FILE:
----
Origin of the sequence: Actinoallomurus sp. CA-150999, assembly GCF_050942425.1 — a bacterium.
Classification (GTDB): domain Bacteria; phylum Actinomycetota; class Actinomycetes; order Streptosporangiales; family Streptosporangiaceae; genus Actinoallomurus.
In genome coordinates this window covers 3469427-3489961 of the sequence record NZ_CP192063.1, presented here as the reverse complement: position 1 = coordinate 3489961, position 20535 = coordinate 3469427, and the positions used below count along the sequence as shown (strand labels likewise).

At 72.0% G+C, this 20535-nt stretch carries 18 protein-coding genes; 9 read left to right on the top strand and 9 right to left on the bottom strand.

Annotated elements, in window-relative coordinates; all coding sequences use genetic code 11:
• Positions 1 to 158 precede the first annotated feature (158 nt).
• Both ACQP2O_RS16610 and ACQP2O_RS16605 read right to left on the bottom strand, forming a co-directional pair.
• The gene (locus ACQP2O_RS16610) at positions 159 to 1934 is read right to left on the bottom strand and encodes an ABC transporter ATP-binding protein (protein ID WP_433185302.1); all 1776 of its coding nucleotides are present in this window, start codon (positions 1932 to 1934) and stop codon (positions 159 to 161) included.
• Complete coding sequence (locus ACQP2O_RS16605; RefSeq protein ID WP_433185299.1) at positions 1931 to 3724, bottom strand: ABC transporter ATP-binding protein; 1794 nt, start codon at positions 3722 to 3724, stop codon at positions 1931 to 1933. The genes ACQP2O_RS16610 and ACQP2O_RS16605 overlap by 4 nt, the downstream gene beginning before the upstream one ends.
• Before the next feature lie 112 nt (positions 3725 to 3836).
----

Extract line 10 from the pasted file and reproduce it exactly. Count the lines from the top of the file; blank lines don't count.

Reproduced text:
• Before the next feature lie 112 nt (positions 3725 to 3836).